The provincial government introduced the Public Security Peace Officer Program in 2007 to provide different levels of government and quasi-government with the authority or the opportunity to obtain the authority to employ peace officers for community safety enhancement and/or specialized law enforcement purposes. Governed by the Peace Officer Act, the program allows the provincial government to designate agencies as employers of peace officers and to give individuals peace officer status for specific job functions. Authorized employers of peace officers must properly manage their programs in accordance with the Act.The program provides for a wide range of duties and functions and identifies four categories of peace officer. The program is designed to ensure minimum standards of training, accountability and professionalism.
The Public Security Peace Officer Program has several objectives:
Public Security Division
The Peace Officer Program involvement is both consultative and cooperative. Consultative in that during the MLA review of the Special Constable Program, all stakeholders (police services, municipalities, towns, etc.) were requested to provide input as they would be required to assist in the implementation of the findings of the review. Since the enactment of the Peace Officer Act, the program remains consultative. Whenever a significant issue or change transpires, stakeholders are requested to provide their input. The program relies on the cooperation of its stakeholders (in particular the authorized employers of peace officers) as this initiative places an enormous responsibility on the authorized employers to properly manage their respective programs within the legislation, with the assistance and oversight of the Public Security Division.
This initiative was undertaken after an MLA review of the Special Constable Program.
Upon proclaimation, the initial start-up costs included the salaries of personnel required to implement the program, including three dedicated administrative staff, six investigators, one public complaints coordinator, one training analyst and one manager (for a total estimated cost of $600,000). Staff provide administartive support to authorized employers of peace officers and ensure oversight of the program.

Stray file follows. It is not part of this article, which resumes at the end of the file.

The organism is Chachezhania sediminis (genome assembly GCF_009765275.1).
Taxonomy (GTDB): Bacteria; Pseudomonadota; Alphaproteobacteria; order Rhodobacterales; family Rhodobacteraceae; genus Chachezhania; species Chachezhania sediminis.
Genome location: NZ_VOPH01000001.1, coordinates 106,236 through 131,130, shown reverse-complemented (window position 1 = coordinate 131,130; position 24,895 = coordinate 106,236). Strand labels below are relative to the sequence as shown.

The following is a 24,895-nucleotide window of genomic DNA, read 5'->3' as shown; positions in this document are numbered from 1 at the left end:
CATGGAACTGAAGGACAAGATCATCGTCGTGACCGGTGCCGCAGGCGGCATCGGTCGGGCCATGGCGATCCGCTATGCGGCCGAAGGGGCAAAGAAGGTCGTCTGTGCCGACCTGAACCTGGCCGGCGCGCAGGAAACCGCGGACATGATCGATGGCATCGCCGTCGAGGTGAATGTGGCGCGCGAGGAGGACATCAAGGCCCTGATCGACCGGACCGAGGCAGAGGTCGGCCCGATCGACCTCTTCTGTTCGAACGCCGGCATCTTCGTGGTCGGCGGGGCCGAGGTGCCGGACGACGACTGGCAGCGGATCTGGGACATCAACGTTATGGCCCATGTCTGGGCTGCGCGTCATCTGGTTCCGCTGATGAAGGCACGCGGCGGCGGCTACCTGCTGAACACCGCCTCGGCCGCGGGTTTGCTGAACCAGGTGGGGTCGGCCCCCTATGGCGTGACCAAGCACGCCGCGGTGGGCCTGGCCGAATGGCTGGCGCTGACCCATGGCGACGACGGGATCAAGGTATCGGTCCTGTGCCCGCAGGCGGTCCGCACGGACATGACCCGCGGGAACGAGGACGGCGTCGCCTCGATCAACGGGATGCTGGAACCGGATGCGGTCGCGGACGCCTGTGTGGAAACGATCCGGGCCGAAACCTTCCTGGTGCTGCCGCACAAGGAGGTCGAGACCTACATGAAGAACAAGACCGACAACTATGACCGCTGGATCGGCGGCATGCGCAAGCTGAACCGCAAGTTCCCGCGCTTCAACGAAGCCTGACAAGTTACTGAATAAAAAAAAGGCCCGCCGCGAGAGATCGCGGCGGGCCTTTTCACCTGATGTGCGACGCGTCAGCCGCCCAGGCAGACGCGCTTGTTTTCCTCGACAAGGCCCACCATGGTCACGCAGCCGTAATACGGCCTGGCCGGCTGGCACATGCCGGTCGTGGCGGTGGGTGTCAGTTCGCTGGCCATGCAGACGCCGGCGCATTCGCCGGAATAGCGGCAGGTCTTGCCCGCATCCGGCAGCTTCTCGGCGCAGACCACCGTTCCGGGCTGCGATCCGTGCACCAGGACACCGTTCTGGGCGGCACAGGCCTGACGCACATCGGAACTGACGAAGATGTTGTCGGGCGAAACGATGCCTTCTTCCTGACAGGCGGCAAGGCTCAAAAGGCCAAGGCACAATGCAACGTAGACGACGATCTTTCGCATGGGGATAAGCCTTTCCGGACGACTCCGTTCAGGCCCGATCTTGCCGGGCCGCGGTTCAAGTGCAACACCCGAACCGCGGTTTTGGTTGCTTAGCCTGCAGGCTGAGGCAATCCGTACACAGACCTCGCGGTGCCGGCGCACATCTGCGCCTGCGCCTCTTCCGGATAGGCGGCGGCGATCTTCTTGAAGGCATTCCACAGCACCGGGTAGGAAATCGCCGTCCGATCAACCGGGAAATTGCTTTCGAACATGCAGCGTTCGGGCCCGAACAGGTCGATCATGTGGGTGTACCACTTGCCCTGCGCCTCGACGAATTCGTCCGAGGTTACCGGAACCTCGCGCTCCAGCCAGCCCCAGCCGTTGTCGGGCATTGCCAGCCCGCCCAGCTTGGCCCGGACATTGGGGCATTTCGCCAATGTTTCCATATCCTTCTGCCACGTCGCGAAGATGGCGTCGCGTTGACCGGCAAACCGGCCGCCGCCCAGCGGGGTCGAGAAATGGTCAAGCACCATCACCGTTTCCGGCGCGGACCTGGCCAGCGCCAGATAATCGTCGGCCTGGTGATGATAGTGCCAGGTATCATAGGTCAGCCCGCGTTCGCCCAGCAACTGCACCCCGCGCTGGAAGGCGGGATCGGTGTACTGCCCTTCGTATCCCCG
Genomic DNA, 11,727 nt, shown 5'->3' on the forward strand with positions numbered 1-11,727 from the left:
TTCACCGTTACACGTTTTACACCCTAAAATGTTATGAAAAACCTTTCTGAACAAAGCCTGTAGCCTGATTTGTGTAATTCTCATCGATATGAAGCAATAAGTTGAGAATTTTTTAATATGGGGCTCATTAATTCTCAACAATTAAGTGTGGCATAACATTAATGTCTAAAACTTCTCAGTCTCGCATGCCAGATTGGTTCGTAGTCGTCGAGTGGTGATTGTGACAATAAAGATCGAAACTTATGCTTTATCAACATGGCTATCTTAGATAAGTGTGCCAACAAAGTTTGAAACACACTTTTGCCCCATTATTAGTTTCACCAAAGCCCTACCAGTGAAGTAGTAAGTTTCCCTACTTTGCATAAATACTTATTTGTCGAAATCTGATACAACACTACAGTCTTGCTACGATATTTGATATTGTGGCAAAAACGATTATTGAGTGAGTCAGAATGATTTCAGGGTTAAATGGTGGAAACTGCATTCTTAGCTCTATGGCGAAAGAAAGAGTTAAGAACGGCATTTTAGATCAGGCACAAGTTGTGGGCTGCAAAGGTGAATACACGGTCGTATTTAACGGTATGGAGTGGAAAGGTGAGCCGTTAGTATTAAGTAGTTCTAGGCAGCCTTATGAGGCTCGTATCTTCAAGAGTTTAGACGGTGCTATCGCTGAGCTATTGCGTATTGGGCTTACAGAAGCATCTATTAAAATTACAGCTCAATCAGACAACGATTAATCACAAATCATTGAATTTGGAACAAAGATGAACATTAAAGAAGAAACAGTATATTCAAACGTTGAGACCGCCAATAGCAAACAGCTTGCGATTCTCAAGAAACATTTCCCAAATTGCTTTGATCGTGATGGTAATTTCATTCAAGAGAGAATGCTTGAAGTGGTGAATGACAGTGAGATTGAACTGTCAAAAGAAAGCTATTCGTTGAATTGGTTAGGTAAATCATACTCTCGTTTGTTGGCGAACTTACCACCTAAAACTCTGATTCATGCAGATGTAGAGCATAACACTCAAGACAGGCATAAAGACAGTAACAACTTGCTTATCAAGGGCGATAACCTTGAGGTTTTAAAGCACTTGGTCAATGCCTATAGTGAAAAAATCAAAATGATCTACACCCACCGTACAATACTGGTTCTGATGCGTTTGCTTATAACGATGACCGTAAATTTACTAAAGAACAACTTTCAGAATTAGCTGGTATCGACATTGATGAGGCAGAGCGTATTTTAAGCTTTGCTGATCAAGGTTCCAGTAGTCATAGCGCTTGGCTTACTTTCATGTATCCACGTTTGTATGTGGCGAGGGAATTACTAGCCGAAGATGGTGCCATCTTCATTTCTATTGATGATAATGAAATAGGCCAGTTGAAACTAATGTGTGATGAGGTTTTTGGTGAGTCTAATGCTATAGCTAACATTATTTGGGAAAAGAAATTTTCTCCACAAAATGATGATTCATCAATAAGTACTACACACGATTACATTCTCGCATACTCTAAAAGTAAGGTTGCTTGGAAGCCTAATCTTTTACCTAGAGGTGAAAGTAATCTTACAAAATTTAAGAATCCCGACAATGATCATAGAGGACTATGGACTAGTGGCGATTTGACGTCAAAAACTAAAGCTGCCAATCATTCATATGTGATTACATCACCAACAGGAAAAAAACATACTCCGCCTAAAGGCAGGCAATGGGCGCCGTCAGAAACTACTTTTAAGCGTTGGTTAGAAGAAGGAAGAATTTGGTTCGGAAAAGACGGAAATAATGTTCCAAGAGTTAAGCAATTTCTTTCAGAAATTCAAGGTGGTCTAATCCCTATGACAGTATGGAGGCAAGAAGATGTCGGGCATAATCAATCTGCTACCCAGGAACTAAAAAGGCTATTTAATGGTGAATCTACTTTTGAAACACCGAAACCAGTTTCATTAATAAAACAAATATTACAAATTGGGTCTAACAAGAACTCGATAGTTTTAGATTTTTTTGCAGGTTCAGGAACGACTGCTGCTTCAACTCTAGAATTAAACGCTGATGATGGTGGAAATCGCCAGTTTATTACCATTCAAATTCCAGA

The Peace Officer Program was implemented immediately upon proclamation of the Peace Officer Act. However, each authorized employer was provided significant time to meet the requirements under the Act.
This initiative has met its objectives in providing Alberta with accountable, supplemental law enforcement as well as enhanced oversight and standardization of peace officer functions. Consultations with stakeholders in early 2011 indicated that this program has greatly improved communication with Albertans regarding their law enforcement partners in the province. This initiative is unique in Canada, and other provinces have shown interest in adopting it as a model for improving community safety and supplementing police services.
The public security network in Alberta, which encompassess all law enforcement agencies, needs to ensure all Albertans that law enforcement will deliver seamless and focused service, improve its connection to the community, enhance its visibility, and manage and meet community expectations.Furthermore, the Peace Officer Program will improve coordination, communication, cooperation and collaboration between police and peace officers, which will lend to more effective law enforcement services in Alberta.
In January 2011, the Ministry of Justice and Solicitor General issued a discussion guide to solicit feedback from stakeholders. In March 2011, two consultation meetings were held in Calgary and Edmonton to further solicit information and recommendations for the regulations. The culmination of this information has been summarized and analyzed.Based on the feedback received, some changes to the existing regulations and program policy were made, but only if they met the following criteria:
This initiative is unique in Canada. This program is of interest to other provinces and could very well be a standard in Canada with regard to improving community safety and supplementing police services throughout Canada.